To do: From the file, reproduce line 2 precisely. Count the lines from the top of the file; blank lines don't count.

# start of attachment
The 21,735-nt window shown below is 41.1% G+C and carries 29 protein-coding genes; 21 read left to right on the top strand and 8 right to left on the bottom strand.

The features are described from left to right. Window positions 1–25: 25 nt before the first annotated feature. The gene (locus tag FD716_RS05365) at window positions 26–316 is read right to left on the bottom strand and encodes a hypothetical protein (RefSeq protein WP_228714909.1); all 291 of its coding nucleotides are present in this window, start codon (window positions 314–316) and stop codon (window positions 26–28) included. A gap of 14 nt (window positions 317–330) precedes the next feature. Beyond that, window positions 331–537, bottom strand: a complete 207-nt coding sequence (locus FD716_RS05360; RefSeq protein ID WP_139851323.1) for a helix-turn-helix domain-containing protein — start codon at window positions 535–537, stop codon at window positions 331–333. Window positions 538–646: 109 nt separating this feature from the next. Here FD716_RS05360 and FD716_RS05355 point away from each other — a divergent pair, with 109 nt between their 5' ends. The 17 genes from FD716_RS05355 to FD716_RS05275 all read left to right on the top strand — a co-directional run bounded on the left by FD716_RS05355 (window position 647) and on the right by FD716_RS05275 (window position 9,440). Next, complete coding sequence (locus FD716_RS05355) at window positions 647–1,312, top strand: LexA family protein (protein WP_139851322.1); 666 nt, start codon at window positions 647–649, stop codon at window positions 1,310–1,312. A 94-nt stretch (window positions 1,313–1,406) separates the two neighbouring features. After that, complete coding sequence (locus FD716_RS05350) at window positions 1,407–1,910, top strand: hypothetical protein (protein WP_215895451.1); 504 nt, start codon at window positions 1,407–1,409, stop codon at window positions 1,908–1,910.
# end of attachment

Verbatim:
The features are described from left to right. Window positions 1–25: 25 nt before the first annotated feature. The gene (locus tag FD716_RS05365) at window positions 26–316 is read right to left on the bottom strand and encodes a hypothetical protein (RefSeq protein WP_228714909.1); all 291 of its coding nucleotides are present in this window, start codon (window positions 314–316) and stop codon (window positions 26–28) included. A gap of 14 nt (window positions 317–330) precedes the next feature. Beyond that, window positions 331–537, bottom strand: a complete 207-nt coding sequence (locus FD716_RS05360; RefSeq protein ID WP_139851323.1) for a helix-turn-helix domain-containing protein — start codon at window positions 535–537, stop codon at window positions 331–333. Window positions 538–646: 109 nt separating this feature from the next. Here FD716_RS05360 and FD716_RS05355 point away from each other — a divergent pair, with 109 nt between their 5' ends. The 17 genes from FD716_RS05355 to FD716_RS05275 all read left to right on the top strand — a co-directional run bounded on the left by FD716_RS05355 (window position 647) and on the right by FD716_RS05275 (window position 9,440). Next, complete coding sequence (locus FD716_RS05355) at window positions 647–1,312, top strand: LexA family protein (protein WP_139851322.1); 666 nt, start codon at window positions 647–649, stop codon at window positions 1,310–1,312. A 94-nt stretch (window positions 1,313–1,406) separates the two neighbouring features. After that, complete coding sequence (locus FD716_RS05350) at window positions 1,407–1,910, top strand: hypothetical protein (protein WP_215895451.1); 504 nt, start codon at window positions 1,407–1,409, stop codon at window positions 1,908–1,910.